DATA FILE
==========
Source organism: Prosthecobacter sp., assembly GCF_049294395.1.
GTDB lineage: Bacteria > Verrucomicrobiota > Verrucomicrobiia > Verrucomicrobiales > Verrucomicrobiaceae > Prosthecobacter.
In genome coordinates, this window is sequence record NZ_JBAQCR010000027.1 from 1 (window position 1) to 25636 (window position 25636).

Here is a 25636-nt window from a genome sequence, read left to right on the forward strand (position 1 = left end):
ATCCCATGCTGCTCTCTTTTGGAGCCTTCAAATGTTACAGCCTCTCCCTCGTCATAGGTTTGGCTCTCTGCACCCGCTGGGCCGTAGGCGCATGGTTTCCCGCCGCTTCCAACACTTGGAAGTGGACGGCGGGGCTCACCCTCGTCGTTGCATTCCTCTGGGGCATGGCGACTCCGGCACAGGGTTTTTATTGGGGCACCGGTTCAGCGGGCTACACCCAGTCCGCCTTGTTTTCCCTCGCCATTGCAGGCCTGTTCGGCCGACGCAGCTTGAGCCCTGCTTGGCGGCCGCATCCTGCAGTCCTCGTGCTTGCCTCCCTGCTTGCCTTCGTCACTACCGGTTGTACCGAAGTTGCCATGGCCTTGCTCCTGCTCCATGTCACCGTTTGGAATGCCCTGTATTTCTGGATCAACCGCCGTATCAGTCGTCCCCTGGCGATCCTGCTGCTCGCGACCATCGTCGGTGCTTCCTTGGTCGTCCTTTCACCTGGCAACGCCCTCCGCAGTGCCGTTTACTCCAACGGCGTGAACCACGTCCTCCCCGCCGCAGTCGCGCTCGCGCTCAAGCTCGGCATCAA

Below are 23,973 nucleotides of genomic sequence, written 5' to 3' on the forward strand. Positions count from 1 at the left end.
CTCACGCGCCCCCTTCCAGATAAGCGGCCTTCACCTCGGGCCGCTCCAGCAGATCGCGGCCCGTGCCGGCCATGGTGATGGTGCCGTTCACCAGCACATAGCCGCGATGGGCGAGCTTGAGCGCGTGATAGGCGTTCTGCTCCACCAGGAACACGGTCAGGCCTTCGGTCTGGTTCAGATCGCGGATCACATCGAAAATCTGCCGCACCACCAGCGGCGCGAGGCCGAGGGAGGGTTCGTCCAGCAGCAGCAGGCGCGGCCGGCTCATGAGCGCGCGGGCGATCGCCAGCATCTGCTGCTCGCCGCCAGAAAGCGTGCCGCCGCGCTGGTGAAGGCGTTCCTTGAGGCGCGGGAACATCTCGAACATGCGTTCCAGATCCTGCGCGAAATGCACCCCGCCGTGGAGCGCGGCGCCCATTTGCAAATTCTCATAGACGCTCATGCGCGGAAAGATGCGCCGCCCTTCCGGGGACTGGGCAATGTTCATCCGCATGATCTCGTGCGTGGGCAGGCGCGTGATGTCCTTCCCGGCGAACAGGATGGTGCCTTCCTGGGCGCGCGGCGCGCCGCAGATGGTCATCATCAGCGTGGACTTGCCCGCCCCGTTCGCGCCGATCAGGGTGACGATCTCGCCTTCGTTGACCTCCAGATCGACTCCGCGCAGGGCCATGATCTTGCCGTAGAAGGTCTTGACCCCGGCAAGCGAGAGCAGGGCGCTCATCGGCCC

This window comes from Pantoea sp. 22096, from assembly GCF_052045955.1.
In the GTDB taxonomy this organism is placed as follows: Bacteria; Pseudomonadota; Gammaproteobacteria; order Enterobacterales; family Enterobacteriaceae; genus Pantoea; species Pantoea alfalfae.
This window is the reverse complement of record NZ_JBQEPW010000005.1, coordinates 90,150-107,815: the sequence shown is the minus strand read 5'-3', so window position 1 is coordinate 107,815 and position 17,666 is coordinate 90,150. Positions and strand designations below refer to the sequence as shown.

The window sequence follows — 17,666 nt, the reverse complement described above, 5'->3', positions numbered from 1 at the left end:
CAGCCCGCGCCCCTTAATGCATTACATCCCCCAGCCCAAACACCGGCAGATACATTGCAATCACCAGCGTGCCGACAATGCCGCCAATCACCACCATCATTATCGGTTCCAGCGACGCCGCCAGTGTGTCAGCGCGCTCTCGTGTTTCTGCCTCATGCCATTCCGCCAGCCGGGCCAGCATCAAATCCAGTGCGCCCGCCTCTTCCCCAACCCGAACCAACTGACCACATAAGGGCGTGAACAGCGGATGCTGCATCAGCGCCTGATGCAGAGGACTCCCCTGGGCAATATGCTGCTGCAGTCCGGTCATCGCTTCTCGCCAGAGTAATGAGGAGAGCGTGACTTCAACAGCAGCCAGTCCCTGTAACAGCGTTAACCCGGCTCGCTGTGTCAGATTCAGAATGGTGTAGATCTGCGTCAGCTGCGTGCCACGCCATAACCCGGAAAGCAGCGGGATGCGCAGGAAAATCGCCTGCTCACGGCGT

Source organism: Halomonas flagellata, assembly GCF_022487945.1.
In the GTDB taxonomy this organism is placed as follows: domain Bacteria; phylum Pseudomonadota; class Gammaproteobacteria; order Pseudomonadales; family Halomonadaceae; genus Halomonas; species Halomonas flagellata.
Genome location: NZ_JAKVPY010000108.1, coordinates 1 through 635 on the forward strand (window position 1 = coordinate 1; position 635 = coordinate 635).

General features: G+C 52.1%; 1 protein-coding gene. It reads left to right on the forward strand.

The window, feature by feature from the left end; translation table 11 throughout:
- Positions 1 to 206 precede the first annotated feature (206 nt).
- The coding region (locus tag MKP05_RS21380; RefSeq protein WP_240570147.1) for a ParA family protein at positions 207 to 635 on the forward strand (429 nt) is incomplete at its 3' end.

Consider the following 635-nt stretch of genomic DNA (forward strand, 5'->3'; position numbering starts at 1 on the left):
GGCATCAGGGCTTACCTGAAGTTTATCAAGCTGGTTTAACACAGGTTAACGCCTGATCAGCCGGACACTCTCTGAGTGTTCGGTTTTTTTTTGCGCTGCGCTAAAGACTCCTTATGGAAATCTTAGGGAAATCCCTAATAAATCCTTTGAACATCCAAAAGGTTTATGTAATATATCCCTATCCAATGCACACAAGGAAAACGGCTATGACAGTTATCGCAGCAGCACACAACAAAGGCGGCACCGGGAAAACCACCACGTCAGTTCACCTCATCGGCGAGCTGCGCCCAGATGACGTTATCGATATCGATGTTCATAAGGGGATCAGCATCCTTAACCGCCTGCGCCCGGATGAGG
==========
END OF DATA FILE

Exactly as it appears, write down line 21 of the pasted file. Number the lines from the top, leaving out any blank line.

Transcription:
GGCATCAGGGCTTACCTGAAGTTTATCAAGCTGGTTTAACACAGGTTAACGCCTGATCAGCCGGACACTCTCTGAGTGTTCGGTTTTTTTTTGCGCTGCGCTAAAGACTCCTTATGGAAATCTTAGGGAAATCCCTAATAAATCCTTTGAACATCCAAAAGGTTTATGTAATATATCCCTATCCAATGCACACAAGGAAAACGGCTATGACAGTTATCGCAGCAGCACACAACAAAGGCGGCACCGGGAAAACCACCACGTCAGTTCACCTCATCGGCGAGCTGCGCCCAGATGACGTTATCGATATCGATGTTCATAAGGGGATCAGCATCCTTAACCGCCTGCGCCCGGATGAGG